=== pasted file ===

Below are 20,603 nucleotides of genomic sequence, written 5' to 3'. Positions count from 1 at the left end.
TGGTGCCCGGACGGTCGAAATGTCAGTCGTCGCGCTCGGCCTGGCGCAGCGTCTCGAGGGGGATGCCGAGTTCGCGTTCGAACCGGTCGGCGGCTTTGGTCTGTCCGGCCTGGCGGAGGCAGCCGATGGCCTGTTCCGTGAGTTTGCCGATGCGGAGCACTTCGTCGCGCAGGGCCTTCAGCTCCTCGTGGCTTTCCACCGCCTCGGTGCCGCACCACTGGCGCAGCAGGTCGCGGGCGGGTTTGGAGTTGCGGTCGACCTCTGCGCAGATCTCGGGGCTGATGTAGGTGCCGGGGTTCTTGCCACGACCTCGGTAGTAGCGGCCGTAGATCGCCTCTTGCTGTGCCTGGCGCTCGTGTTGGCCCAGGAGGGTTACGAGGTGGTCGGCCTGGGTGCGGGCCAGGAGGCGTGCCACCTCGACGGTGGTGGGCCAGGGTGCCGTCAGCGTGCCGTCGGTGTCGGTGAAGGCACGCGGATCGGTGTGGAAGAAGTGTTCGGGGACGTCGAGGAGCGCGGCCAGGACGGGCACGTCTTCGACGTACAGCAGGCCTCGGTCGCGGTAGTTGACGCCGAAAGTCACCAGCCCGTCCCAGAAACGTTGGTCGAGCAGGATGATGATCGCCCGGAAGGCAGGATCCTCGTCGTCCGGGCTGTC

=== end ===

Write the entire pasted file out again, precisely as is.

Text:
Below are 20,603 nucleotides of genomic sequence, written 5' to 3'. Positions count from 1 at the left end.
TGGTGCCCGGACGGTCGAAATGTCAGTCGTCGCGCTCGGCCTGGCGCAGCGTCTCGAGGGGGATGCCGAGTTCGCGTTCGAACCGGTCGGCGGCTTTGGTCTGTCCGGCCTGGCGGAGGCAGCCGATGGCCTGTTCCGTGAGTTTGCCGATGCGGAGCACTTCGTCGCGCAGGGCCTTCAGCTCCTCGTGGCTTTCCACCGCCTCGGTGCCGCACCACTGGCGCAGCAGGTCGCGGGCGGGTTTGGAGTTGCGGTCGACCTCTGCGCAGATCTCGGGGCTGATGTAGGTGCCGGGGTTCTTGCCACGACCTCGGTAGTAGCGGCCGTAGATCGCCTCTTGCTGTGCCTGGCGCTCGTGTTGGCCCAGGAGGGTTACGAGGTGGTCGGCCTGGGTGCGGGCCAGGAGGCGTGCCACCTCGACGGTGGTGGGCCAGGGTGCCGTCAGCGTGCCGTCGGTGTCGGTGAAGGCACGCGGATCGGTGTGGAAGAAGTGTTCGGGGACGTCGAGGAGCGCGGCCAGGACGGGCACGTCTTCGACGTACAGCAGGCCTCGGTCGCGGTAGTTGACGCCGAAAGTCACCAGCCCGTCCCAGAAACGTTGGTCGAGCAGGATGATGATCGCCCGGAAGGCAGGATCCTCGTCGTCCGGGCTGTC